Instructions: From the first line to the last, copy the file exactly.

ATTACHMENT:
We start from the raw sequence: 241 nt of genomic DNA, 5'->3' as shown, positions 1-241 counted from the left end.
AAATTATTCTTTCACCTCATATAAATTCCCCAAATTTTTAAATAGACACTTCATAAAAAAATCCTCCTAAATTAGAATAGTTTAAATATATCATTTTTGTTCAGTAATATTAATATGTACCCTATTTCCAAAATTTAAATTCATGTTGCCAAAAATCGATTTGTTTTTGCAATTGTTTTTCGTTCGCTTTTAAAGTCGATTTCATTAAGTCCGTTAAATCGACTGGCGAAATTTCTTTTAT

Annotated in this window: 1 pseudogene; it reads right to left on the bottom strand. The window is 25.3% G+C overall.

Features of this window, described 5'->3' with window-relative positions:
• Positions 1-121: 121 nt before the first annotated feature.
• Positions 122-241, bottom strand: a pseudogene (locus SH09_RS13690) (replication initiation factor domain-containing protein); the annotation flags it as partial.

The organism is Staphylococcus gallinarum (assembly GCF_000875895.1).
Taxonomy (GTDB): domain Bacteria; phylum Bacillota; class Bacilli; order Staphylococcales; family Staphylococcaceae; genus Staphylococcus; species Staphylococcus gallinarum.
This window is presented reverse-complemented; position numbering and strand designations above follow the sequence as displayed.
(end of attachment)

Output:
We start from the raw sequence: 241 nt of genomic DNA, 5'->3' as shown, positions 1-241 counted from the left end.
AAATTATTCTTTCACCTCATATAAATTCCCCAAATTTTTAAATAGACACTTCATAAAAAAATCCTCCTAAATTAGAATAGTTTAAATATATCATTTTTGTTCAGTAATATTAATATGTACCCTATTTCCAAAATTTAAATTCATGTTGCCAAAAATCGATTTGTTTTTGCAATTGTTTTTCGTTCGCTTTTAAAGTCGATTTCATTAAGTCCGTTAAATCGACTGGCGAAATTTCTTTTAT

Annotated in this window: 1 pseudogene; it reads right to left on the bottom strand. The window is 25.3% G+C overall.

Features of this window, described 5'->3' with window-relative positions:
• Positions 1-121: 121 nt before the first annotated feature.
• Positions 122-241, bottom strand: a pseudogene (locus SH09_RS13690) (replication initiation factor domain-containing protein); the annotation flags it as partial.

The organism is Staphylococcus gallinarum (assembly GCF_000875895.1).
Taxonomy (GTDB): domain Bacteria; phylum Bacillota; class Bacilli; order Staphylococcales; family Staphylococcaceae; genus Staphylococcus; species Staphylococcus gallinarum.
This window is presented reverse-complemented; position numbering and strand designations above follow the sequence as displayed.